|Title:||Selective redox biocatalysis in multiphasic enzyme reactors|
|Abstract:||Reactions catalysed by oxidoreductases are indispensable for chemical synthesis. However, despite obvious advantages like mild reaction conditions and regio-, chemo-, and stereoselectivity, which simplifies product work-up, their implementation in the chemical industry is lacking. Therefore, an integrated approach involving catalyst and reaction engineering and proper reactor design is necessary for commercialising oxidoreductases for organic synthesis. Rational reaction design linking kinetic characterisation of the oxidoreductase and reaction optimisation formed the basis for this thesis. The overall aim of this PhD project was the application of 2-hydroxybiphenyl 3-monooxygenase (HbpA), for preparative scale synthesis of 3-phenylcatechol with an acceptable space time yield (STY). The key challenges limiting the biocatalytic process, namely biocatalyst operational stability, supply of the hydrophobic substrate, oxygen delivery, cofactor regeneration and mass transfer were identified and addressed. Formate dehydrogenase, FDH, was used for continuous NADH regeneration. Addition of the surfactant Tween 20 stabilised the enzymes in the presence of the organic solvent and allowed to recover 100% of the respective enzymatic activity opening the door for application of the biocatalysts in an aqueous/organic two-liquid phase segmented flow microreactor. A biphasic reaction system allowed high substrate loadings whereas the microreactor ensured excellent mass transfer rates between organic and aqueous phases. Finally, using a Teflon AF-2400 membrane in a tube-in-tube fashion allowed for radial delivery of oxygen and improved oxygen availability with respect to one point oxygen delivery in an aqueous/organic/air three phase segmented flow microreactor. Thereby a successful preparative scale biotransformation reaction in a segmented flow tube-in-tube reactor was possible yielding 740 mg of product purified by chromatography and subsequent sublimation. The STY of 14.5 g L total-1 h-1 reached is the highest reported for this enzyme. It is 38 times higher as compared to the batch reactions described earlier (Lutz et al. 2002). Oxygen transfer rates through Teflon AF-2400 membrane were as high as 24 mM min-1 i.e. 16 times higher than in traditional biotechnological processes in stirred-tank reactors. The presented reactor is a promising tool for oxygen dependent biocatalytic reactions in microreactors, and may be regarded as a basis for applications in gram scale organic biosyntheses. Furthermore, it may become a platform for other gas dependent reactions since it extends the operational boundaries beyond the scope of available reactors with respect to aqueous/organic mass transfer and gas transfer rates.|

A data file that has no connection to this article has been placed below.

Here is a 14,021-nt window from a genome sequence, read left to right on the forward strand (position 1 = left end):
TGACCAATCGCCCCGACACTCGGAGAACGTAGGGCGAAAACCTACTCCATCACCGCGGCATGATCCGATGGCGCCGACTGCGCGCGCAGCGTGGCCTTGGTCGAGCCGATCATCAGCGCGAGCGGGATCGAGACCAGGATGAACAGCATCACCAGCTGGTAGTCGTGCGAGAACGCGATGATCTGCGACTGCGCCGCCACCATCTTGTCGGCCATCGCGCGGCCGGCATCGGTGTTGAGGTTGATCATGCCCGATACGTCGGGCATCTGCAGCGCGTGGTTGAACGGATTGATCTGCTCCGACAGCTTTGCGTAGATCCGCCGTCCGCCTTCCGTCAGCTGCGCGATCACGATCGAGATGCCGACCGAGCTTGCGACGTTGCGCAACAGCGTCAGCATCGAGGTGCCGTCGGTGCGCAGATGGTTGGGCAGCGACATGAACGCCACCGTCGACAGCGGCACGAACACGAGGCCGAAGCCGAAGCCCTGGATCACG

|Subject Headings (RSWK):||Enzym|
|Appears in Collections:||Lehrstuhl Biotechnologie|
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